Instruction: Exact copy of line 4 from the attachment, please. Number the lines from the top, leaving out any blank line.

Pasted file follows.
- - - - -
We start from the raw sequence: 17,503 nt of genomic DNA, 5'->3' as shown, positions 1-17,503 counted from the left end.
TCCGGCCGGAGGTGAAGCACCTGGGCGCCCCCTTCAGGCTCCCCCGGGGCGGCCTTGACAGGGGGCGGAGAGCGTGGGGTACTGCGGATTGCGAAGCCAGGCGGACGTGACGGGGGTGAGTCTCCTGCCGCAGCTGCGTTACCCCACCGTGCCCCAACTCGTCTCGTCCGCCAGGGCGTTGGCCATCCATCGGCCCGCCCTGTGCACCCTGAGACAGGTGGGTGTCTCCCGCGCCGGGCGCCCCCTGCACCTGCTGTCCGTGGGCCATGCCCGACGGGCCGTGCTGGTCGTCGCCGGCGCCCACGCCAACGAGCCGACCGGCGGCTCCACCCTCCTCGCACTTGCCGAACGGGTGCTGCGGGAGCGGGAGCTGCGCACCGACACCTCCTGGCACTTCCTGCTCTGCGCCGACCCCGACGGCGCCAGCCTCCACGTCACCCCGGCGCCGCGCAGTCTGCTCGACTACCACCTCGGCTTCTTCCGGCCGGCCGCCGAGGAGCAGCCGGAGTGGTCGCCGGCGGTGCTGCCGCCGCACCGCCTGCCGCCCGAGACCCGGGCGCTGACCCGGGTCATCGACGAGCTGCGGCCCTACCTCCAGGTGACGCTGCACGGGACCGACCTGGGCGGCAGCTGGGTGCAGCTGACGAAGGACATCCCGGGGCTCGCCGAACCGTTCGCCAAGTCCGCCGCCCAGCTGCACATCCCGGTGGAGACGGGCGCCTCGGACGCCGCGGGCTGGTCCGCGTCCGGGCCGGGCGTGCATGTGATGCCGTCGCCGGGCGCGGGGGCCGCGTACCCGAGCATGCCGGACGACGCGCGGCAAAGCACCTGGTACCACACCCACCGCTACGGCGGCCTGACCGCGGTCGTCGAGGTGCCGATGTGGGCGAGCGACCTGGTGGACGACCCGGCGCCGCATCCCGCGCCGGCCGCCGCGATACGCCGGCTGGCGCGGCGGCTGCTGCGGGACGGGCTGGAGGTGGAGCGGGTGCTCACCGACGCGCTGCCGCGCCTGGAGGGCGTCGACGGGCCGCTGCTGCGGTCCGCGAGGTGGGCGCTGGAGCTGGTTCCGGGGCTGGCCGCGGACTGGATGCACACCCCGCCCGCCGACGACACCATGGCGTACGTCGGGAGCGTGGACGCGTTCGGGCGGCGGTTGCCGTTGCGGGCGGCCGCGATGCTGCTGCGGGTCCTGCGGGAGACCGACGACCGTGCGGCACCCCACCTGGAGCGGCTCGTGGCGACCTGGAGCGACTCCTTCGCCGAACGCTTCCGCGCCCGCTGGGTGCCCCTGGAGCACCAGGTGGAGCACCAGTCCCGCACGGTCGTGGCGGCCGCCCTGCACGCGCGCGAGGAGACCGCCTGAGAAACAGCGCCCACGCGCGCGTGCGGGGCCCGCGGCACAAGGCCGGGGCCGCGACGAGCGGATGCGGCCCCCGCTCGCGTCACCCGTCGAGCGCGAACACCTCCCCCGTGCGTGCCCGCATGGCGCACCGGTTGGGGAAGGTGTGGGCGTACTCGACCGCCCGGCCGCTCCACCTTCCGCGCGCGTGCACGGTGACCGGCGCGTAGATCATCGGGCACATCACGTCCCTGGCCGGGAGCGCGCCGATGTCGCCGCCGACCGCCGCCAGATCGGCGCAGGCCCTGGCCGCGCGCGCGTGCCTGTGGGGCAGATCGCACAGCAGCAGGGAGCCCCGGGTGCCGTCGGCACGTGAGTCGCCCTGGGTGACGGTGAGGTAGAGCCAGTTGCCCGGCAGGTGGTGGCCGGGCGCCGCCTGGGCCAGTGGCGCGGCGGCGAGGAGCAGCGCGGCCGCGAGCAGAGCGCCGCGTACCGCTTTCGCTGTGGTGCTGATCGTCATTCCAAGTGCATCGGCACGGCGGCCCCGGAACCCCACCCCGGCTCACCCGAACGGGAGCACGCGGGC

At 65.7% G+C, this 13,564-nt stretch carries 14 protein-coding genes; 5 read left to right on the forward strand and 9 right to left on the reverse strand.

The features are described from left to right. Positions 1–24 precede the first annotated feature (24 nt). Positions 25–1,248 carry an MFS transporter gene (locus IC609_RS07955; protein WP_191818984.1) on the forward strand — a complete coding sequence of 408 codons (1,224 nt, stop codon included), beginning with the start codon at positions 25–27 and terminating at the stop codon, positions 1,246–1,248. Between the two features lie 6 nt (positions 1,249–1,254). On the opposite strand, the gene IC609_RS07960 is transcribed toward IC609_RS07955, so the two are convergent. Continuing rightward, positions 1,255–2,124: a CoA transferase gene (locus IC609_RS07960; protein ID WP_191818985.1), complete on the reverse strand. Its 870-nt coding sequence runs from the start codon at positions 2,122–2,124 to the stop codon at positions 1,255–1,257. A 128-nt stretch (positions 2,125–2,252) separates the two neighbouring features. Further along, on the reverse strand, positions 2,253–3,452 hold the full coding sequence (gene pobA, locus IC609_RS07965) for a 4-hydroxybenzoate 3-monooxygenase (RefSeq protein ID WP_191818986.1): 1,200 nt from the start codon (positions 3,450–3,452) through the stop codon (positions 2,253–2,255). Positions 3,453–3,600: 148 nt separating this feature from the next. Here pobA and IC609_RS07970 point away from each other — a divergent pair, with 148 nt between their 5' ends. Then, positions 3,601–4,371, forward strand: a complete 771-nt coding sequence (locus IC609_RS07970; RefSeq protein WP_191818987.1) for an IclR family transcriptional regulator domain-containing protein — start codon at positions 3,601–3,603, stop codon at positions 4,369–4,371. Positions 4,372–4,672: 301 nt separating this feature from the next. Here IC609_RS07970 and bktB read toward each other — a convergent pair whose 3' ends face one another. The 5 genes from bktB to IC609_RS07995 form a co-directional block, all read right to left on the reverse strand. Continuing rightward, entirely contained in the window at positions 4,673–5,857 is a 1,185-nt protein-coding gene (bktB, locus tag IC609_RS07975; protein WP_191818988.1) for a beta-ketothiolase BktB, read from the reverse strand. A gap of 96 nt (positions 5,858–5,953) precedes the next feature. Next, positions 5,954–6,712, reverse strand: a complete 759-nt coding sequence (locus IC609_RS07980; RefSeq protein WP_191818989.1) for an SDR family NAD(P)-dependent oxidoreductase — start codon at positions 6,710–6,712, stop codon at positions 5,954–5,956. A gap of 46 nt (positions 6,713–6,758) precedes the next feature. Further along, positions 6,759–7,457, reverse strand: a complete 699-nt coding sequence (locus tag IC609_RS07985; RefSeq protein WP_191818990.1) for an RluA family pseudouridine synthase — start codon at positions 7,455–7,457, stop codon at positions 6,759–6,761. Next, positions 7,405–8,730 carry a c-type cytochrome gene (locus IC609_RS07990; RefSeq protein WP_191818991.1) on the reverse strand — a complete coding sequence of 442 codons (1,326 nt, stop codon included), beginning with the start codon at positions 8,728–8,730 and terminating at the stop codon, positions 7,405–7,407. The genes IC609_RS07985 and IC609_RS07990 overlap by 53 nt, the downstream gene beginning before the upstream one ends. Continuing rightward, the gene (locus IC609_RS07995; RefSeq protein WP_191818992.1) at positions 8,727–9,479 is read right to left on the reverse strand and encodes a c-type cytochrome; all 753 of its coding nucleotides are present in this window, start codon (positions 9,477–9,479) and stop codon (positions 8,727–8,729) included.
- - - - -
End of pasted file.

The features are described from left to right. Positions 1–24 precede the first annotated feature (24 nt). Positions 25–1,248 carry an MFS transporter gene (locus IC609_RS07955; protein WP_191818984.1) on the forward strand — a complete coding sequence of 408 codons (1,224 nt, stop codon included), beginning with the start codon at positions 25–27 and terminating at the stop codon, positions 1,246–1,248. Between the two features lie 6 nt (positions 1,249–1,254). On the opposite strand, the gene IC609_RS07960 is transcribed toward IC609_RS07955, so the two are convergent. Continuing rightward, positions 1,255–2,124: a CoA transferase gene (locus IC609_RS07960; protein ID WP_191818985.1), complete on the reverse strand. Its 870-nt coding sequence runs from the start codon at positions 2,122–2,124 to the stop codon at positions 1,255–1,257. A 128-nt stretch (positions 2,125–2,252) separates the two neighbouring features. Further along, on the reverse strand, positions 2,253–3,452 hold the full coding sequence (gene pobA, locus IC609_RS07965) for a 4-hydroxybenzoate 3-monooxygenase (RefSeq protein ID WP_191818986.1): 1,200 nt from the start codon (positions 3,450–3,452) through the stop codon (positions 2,253–2,255). Positions 3,453–3,600: 148 nt separating this feature from the next. Here pobA and IC609_RS07970 point away from each other — a divergent pair, with 148 nt between their 5' ends. Then, positions 3,601–4,371, forward strand: a complete 771-nt coding sequence (locus IC609_RS07970; RefSeq protein WP_191818987.1) for an IclR family transcriptional regulator domain-containing protein — start codon at positions 3,601–3,603, stop codon at positions 4,369–4,371. Positions 4,372–4,672: 301 nt separating this feature from the next. Here IC609_RS07970 and bktB read toward each other — a convergent pair whose 3' ends face one another. The 5 genes from bktB to IC609_RS07995 form a co-directional block, all read right to left on the reverse strand. Continuing rightward, entirely contained in the window at positions 4,673–5,857 is a 1,185-nt protein-coding gene (bktB, locus tag IC609_RS07975; protein WP_191818988.1) for a beta-ketothiolase BktB, read from the reverse strand. A gap of 96 nt (positions 5,858–5,953) precedes the next feature. Next, positions 5,954–6,712, reverse strand: a complete 759-nt coding sequence (locus IC609_RS07980; RefSeq protein WP_191818989.1) for an SDR family NAD(P)-dependent oxidoreductase — start codon at positions 6,710–6,712, stop codon at positions 5,954–5,956. A gap of 46 nt (positions 6,713–6,758) precedes the next feature. Further along, positions 6,759–7,457, reverse strand: a complete 699-nt coding sequence (locus tag IC609_RS07985; RefSeq protein WP_191818990.1) for an RluA family pseudouridine synthase — start codon at positions 7,455–7,457, stop codon at positions 6,759–6,761. Next, positions 7,405–8,730 carry a c-type cytochrome gene (locus IC609_RS07990; RefSeq protein WP_191818991.1) on the reverse strand — a complete coding sequence of 442 codons (1,326 nt, stop codon included), beginning with the start codon at positions 8,728–8,730 and terminating at the stop codon, positions 7,405–7,407. The genes IC609_RS07985 and IC609_RS07990 overlap by 53 nt, the downstream gene beginning before the upstream one ends. Continuing rightward, the gene (locus IC609_RS07995; RefSeq protein WP_191818992.1) at positions 8,727–9,479 is read right to left on the reverse strand and encodes a c-type cytochrome; all 753 of its coding nucleotides are present in this window, start codon (positions 9,477–9,479) and stop codon (positions 8,727–8,729) included.